In the Royal Navy in the middle of the 18th century, the term Able Seaman (abbreviated AB) referred to a seaman with at least two years' experience at sea. Seamen with less experience were referred to as landmen or ordinary seamen.
In 1653 the Royal Navy introduced a new pay scale as part of reforms following defeat in the Battle of Dungeness the previous year. Included in these reforms were, for the first time, separate pay scales for more experienced seaman. It distinguished between an ordinary seaman and an able seaman. The higher ranked able seaman could steer, use the lead and work aloft, traditionally to “hand, reef, and steer.” An able seaman received about 25% higher pay than an ordinary seaman.
In time of war (such as the Seven Years' War or the Napoleonic Wars), with many more warships in service, the navy, merchant marine, and privateers competed ferociously for the limited pool of able seamen, leading to the unpopular use of impressment by the Royal Navy to keep its ships manned. In peacetime, with many fewer active warships, there was usually a surplus of unemployed able seamen willing to work in the navy. As late as the Napoleonic Wars, the Royal Navy's practice of stopping American ships to press American sailors, who may have been born British subjects, into involuntary service, was one of the main factors leading to the War of 1812 with the United States.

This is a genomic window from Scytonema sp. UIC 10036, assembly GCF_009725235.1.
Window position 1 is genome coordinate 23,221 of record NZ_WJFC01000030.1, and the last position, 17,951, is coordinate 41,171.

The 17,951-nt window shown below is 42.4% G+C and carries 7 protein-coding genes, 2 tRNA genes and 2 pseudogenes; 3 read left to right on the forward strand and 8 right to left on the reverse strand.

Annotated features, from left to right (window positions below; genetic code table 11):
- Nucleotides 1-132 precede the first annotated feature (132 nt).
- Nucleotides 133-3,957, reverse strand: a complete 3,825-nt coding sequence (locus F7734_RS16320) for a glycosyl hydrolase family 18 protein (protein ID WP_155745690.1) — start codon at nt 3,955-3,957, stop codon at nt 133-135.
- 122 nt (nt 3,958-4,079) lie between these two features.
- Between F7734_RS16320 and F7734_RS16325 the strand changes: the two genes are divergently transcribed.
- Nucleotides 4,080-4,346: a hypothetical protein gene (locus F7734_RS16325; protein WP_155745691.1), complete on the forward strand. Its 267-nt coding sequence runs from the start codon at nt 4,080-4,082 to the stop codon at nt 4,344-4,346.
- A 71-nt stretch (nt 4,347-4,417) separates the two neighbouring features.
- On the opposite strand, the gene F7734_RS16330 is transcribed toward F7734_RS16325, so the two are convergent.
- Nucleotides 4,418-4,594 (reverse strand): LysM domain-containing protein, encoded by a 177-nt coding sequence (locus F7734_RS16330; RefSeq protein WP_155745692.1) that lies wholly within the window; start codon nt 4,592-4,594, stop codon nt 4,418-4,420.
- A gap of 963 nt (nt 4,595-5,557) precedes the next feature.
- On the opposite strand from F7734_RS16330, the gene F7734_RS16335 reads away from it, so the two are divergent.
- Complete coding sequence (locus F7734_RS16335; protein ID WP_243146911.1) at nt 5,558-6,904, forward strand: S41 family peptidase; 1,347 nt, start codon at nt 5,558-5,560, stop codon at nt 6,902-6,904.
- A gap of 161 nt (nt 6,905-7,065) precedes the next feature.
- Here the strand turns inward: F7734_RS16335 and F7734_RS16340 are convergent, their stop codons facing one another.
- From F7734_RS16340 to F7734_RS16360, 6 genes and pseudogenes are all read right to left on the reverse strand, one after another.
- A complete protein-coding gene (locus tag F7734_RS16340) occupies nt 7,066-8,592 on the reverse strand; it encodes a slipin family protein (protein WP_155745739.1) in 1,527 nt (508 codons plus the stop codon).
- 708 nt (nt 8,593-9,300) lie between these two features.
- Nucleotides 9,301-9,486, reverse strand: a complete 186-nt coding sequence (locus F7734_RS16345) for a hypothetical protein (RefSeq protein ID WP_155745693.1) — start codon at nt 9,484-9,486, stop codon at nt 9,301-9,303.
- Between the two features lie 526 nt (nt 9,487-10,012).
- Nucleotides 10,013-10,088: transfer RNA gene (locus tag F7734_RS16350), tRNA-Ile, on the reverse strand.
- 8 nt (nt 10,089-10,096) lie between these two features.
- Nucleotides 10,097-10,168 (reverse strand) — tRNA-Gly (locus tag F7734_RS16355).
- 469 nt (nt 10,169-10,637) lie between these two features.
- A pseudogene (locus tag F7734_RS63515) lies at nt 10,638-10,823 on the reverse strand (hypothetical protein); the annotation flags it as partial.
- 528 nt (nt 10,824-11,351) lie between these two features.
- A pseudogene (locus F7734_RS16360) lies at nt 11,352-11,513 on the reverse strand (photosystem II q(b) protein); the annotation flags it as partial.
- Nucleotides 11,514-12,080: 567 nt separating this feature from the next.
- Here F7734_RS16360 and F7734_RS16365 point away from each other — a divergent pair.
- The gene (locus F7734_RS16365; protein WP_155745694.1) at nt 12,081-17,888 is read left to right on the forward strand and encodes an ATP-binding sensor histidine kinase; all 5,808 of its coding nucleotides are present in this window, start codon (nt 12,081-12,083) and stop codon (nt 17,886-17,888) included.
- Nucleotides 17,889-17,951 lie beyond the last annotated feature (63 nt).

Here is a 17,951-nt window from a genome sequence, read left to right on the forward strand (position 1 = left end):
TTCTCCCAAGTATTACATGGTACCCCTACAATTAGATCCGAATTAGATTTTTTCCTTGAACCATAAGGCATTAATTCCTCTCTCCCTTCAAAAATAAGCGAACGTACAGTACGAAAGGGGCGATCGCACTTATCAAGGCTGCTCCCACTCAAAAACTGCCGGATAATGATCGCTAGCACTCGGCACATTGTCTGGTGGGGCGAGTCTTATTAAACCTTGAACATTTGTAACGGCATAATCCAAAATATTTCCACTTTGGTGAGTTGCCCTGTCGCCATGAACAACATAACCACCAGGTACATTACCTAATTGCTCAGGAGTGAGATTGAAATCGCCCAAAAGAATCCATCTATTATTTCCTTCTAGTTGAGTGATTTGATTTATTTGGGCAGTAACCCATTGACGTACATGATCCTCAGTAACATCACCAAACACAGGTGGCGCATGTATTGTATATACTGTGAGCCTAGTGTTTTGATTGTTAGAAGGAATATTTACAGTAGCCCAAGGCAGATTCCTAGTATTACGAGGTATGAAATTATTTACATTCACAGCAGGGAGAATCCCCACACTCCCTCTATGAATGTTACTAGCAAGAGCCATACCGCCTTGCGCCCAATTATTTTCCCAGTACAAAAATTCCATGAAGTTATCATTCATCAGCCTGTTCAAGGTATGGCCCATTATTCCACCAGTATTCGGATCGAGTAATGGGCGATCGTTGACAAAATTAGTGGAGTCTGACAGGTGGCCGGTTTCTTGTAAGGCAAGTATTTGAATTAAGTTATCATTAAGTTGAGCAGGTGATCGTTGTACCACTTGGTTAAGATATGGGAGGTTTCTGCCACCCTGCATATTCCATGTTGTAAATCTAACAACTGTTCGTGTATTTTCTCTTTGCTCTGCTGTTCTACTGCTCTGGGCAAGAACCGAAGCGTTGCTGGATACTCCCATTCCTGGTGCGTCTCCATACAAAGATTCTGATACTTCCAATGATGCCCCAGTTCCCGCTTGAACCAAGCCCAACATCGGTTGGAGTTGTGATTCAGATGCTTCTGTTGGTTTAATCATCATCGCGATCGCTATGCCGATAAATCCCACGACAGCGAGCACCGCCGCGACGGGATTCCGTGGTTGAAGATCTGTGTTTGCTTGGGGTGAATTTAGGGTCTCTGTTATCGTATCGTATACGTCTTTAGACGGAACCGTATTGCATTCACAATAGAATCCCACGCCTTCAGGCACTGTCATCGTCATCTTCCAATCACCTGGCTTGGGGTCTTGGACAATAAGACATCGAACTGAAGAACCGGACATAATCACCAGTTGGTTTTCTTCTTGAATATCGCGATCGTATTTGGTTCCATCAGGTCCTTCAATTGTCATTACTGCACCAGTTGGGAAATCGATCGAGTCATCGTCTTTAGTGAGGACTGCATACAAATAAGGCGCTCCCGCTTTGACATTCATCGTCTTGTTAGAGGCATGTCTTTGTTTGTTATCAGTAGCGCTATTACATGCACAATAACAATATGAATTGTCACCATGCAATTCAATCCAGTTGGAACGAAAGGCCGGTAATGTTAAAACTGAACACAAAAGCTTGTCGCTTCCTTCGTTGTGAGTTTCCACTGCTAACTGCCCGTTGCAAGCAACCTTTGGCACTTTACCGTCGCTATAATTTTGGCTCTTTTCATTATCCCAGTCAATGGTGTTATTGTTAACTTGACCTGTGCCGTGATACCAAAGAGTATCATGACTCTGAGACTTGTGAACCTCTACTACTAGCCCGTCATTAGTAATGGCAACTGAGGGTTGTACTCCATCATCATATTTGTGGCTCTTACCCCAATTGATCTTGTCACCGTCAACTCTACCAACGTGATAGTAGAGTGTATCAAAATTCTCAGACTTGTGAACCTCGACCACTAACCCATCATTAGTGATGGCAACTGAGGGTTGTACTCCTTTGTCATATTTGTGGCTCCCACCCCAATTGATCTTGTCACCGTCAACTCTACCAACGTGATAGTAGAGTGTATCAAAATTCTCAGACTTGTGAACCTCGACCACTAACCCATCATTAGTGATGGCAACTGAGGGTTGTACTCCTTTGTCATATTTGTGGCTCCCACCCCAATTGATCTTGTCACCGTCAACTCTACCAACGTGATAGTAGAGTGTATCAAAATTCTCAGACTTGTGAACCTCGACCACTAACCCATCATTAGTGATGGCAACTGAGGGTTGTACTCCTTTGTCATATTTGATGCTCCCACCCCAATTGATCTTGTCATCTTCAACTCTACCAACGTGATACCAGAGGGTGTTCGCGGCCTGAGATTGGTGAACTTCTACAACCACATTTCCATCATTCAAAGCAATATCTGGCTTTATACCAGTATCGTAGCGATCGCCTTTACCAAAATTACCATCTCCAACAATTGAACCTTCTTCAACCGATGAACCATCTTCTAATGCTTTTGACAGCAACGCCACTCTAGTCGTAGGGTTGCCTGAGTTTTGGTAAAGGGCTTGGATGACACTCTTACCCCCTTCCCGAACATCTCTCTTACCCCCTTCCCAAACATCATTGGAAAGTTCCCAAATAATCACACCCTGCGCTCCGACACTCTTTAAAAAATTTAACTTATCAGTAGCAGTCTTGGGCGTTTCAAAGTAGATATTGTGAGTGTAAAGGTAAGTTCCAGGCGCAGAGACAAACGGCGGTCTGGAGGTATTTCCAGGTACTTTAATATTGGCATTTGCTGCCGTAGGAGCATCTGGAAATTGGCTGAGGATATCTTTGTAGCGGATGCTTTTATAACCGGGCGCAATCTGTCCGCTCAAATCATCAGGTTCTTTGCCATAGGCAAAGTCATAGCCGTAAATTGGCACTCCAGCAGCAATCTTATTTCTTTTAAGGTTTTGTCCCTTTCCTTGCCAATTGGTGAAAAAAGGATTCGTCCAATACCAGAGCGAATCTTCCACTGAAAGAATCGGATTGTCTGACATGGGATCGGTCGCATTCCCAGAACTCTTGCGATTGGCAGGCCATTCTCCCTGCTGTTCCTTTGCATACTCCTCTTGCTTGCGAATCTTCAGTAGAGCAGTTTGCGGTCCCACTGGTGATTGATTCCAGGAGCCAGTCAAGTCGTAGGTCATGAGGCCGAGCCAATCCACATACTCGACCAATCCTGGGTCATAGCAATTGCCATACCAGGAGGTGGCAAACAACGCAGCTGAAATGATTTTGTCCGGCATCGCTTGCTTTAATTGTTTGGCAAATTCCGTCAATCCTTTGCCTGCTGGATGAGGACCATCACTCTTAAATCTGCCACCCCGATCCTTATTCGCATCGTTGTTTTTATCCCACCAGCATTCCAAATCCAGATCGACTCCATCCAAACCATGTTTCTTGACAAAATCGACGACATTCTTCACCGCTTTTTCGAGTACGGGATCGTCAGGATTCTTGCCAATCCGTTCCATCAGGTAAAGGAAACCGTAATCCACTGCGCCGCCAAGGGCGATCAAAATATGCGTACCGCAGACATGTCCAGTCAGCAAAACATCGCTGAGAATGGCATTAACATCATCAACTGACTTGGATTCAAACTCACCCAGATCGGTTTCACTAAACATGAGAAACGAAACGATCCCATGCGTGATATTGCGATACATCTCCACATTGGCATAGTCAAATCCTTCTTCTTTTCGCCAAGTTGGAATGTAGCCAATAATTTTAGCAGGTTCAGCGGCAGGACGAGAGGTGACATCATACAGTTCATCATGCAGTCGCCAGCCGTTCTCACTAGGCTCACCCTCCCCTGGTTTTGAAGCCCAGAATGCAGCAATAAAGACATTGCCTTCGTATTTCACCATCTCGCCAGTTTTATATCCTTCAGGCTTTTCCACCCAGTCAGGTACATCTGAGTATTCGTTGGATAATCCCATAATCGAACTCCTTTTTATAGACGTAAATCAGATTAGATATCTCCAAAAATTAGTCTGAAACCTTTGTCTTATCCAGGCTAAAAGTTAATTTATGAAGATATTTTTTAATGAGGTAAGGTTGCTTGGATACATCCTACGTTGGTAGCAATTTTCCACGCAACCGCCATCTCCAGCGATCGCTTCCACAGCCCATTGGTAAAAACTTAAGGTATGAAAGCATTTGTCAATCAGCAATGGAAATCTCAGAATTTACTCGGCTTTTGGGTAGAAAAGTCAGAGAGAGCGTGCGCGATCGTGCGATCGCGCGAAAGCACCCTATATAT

NAUTICAL BUT NICE; Able Seaman BOB SHIELDS Is on Deck for Duty as Three Boatloads of Norwegian Beauties Head for a Scots Sailing Adventure
Aug 06, 2003; Byline: Bob Shields CAN you lay on a Scottish welcome for a couple of dozen sailors?, they asked me. I had to stifle my yawn....